With 10 (yes, 10!) label comps in the pipeline for 2017, we chat to label founder Dan McKie
2017 sees Dan McKie's 1980 Recordings celebrating their 10th birthday with a series of 10 compilation albums, each featuring 10 back catalogue tracks from a given year in the label's history. It's an ambitious project, for sure - but then if you can't reach for the stars on your 10th birthday, when can you?
Now over 160 releases deep, 1980 Recordings are probably most closely associated, in most people's minds, with this decade's tech-house boom. But it's only fair to point out that since 2007, they've actually put out quite a wide variety of house and techno, so don't be in too much of rush to put them in a pigeonhole! The very earliest 1980 material, in fact, largely fell under the electrohouse umbrella, but we won't hold that against them...
Here at iDJ, we're fans of the label's series of 4/4 EPs in particular. Landing once every couple of months or so (they're currently up to 4/4 EP #32), the EPs generally come packed with no-nonsense, club-friendly grooves, with very few big name artists in sight. If it's slammin' underground tech-house you're after, there are few better places to start looking.
They've also recently launched their first sub-label, Phonik, which is an outlet "everything BUT house and techno". So with all that going on, we grabbed label boss Dan McKie for a quick chat...
How did 1980 Recordings come into being in the first place?
"The label was set up by myself in 2007. I originally meant to set it up just as an outlet for my own productions, but then I started to receive many demos, because I was going to start a label with my then production partner but we decided to go our separate ways. So 1980 Recordings was born."
Tell us about the name - what's significant about 1980?
"I just needed a name for the label, and I was born in 1980 so it became 1980 Recordings. Simple as that!"
Describe the label's music policy...
"If I like it, I release it! I try to stick to music I would play out myself, and so over the years that has changed along with my music taste. We release all kinds of underground house and techno; if it’s good, then it has a home with me."
What's been the label's biggest seller to date?
"My remake of Orbital's Halcyon. I should do an updated version, really, but I lost 12 years of musical projects in December... yes, stupid me didn't have any of them backed up! A very rookie mistake, but it's also nice to start afresh, in a way. So I'd have to start from scratch, but I still might do it."
Your website says the label is based in London, Barcelona and Ibiza. How does that work?
"They're all places I travel regularly, to DJ and to put on my own night Fish Don’t Dance, which is also the name of my radio show on Pioneer DJ Radio and Barcelona City FM.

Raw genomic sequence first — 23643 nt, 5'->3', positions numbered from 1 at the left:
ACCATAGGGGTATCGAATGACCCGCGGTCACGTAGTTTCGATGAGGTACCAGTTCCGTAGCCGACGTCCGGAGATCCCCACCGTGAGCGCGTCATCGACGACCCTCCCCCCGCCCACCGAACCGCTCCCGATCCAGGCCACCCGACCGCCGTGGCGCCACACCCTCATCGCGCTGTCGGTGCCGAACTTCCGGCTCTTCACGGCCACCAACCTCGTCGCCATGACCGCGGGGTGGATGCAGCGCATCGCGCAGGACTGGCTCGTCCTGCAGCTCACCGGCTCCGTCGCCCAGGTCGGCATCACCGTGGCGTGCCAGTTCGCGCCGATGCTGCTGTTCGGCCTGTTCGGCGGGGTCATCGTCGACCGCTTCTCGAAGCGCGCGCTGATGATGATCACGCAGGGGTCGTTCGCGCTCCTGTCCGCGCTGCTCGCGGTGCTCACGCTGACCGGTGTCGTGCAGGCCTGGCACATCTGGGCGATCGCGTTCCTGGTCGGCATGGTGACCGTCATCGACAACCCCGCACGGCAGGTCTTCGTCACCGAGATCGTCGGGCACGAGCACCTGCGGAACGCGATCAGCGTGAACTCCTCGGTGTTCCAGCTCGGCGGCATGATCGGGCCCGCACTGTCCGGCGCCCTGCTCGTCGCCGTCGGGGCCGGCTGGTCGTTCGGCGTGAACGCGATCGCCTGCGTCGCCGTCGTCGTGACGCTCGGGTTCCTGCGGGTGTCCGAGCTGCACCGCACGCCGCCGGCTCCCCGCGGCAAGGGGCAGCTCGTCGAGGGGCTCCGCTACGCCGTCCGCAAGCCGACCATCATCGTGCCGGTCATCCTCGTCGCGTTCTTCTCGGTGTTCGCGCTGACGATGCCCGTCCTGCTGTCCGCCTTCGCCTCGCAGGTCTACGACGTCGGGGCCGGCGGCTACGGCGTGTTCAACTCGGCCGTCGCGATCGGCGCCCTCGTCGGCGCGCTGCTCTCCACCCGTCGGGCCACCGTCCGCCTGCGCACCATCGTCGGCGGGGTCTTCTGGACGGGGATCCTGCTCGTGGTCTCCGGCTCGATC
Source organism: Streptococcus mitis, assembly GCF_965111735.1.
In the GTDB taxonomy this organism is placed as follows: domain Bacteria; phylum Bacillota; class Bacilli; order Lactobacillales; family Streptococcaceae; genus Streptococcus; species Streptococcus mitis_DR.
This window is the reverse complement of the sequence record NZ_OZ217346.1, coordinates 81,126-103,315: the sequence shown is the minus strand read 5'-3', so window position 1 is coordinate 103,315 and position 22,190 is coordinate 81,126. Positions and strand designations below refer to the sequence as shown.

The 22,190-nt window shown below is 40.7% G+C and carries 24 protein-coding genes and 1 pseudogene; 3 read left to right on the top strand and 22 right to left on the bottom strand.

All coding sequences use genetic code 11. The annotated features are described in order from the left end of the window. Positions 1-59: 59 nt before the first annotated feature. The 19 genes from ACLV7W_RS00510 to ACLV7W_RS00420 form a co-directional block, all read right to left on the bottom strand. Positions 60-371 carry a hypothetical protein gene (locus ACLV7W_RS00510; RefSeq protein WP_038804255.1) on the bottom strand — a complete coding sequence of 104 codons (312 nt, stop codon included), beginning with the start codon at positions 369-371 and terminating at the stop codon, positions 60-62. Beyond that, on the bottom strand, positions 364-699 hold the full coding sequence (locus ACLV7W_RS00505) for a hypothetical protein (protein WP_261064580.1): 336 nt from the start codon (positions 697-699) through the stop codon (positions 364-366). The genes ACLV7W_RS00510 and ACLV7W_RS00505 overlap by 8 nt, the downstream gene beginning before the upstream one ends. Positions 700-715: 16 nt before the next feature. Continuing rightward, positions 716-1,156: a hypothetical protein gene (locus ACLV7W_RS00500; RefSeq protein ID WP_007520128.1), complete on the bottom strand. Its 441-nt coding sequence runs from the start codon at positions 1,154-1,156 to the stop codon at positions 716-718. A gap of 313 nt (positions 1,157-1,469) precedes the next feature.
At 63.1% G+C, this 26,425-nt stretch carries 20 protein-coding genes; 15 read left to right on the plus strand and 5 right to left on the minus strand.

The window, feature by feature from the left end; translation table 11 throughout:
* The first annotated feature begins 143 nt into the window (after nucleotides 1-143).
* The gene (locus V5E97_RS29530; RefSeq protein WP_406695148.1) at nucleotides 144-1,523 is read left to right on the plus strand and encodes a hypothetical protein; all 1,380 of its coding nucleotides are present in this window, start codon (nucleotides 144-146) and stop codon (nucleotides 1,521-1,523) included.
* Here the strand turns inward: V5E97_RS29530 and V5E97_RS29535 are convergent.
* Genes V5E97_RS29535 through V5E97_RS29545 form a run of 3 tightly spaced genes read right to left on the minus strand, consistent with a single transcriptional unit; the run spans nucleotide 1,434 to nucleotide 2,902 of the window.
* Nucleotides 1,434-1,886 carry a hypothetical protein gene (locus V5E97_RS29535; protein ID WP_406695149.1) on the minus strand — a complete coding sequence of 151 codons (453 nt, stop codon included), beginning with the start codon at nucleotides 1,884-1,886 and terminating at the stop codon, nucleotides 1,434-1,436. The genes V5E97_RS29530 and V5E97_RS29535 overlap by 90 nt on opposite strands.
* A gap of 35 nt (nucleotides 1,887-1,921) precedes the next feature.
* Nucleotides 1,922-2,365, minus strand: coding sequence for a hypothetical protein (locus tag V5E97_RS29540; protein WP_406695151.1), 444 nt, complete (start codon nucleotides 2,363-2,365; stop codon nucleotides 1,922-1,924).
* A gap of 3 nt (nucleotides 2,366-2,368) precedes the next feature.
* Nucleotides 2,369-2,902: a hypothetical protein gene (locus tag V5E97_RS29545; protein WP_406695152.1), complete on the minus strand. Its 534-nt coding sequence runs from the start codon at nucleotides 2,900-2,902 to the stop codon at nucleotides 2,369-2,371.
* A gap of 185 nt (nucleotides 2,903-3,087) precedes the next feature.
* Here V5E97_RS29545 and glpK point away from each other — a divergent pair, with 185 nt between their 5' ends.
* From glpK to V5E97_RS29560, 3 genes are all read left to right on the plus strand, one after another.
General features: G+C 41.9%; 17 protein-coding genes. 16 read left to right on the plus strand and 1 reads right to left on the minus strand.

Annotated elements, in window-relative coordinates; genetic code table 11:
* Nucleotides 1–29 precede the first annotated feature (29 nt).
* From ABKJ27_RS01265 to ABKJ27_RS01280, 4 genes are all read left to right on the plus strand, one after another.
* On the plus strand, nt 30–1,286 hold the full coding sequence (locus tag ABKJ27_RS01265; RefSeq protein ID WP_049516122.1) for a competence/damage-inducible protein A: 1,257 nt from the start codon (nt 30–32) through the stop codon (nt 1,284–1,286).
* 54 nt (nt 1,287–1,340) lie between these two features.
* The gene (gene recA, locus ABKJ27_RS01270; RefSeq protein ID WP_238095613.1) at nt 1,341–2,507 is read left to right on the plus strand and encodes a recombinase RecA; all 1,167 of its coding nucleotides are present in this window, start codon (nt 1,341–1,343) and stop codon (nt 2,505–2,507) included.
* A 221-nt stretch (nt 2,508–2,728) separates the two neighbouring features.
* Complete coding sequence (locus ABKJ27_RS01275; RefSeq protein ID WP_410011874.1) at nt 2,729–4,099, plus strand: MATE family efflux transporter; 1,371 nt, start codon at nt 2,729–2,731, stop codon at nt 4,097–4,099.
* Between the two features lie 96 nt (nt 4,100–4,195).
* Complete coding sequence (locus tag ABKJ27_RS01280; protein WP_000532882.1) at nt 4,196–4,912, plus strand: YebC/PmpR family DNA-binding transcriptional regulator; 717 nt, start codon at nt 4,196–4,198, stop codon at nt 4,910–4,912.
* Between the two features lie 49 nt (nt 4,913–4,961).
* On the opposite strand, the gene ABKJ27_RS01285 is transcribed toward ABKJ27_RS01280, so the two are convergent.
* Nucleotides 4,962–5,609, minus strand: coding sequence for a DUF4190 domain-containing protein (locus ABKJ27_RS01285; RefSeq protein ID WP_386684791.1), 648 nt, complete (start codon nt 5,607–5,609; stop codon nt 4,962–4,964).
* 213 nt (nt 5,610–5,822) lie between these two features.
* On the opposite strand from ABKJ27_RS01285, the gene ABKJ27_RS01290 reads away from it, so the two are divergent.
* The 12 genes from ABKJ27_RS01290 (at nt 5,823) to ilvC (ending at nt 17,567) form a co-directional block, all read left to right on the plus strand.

"I do a lot of the A&R for 1980 when I'm in those places, and I've also lived in all three, as well as Andorra for a period of my life. So we're a nomad label, so to speak."
What have been your personal highlights of running the label this past decade?
"We signed a few artists before they got big - people like Bart B More, Abigail Bailey, Ali Payami, Dan Castro and most recently Fehrplay. So I'm quite proud of that."
What formats are 1980 Recordings available on?
"It was vinyl and digital at the start, then we went to mostly just digital. But I'm looking at a vinyl release later this year, maybe. And we're on all the major streaming services as well."
I've been loving the 4/4 EPs: they're a great place to find new talent, much as 1605 Music Therapy's Platform series or Great Stuff's Munich Disco Tech EPs used to be. Were either of those an inspiration for the 4/4 series?
"It’s great that you hold our series up there with such grand labels! But the main inspiration was actually when I was included on Southern Fried's Tried & Tested series. So I had a think about a name, and came up with 4/4."
And now you've got the reissue series coming up as well. Tell us a bit about that?
"I'm going through each year and choosing 10 tracks to mark the 10-year anniversary. And there are going to be 10 of then, so it's a 10-on-10-on-10 sort of thing. Plus, from each compilation we release we'll be giving away one track free on my Soundcloud page."
When you set up the label, did you ever think you'd still be running it 10 years later?
"I certainly didn't - as I said, it was originally just meant to be an outlet for my own productions, but then I was getting sent so many good tracks I just had to keep it going. It definitely isn’t a job to pay my rent - it's something I do for the love for the music, on top of other music industry things I'm involved with."
Words: Russell Deeks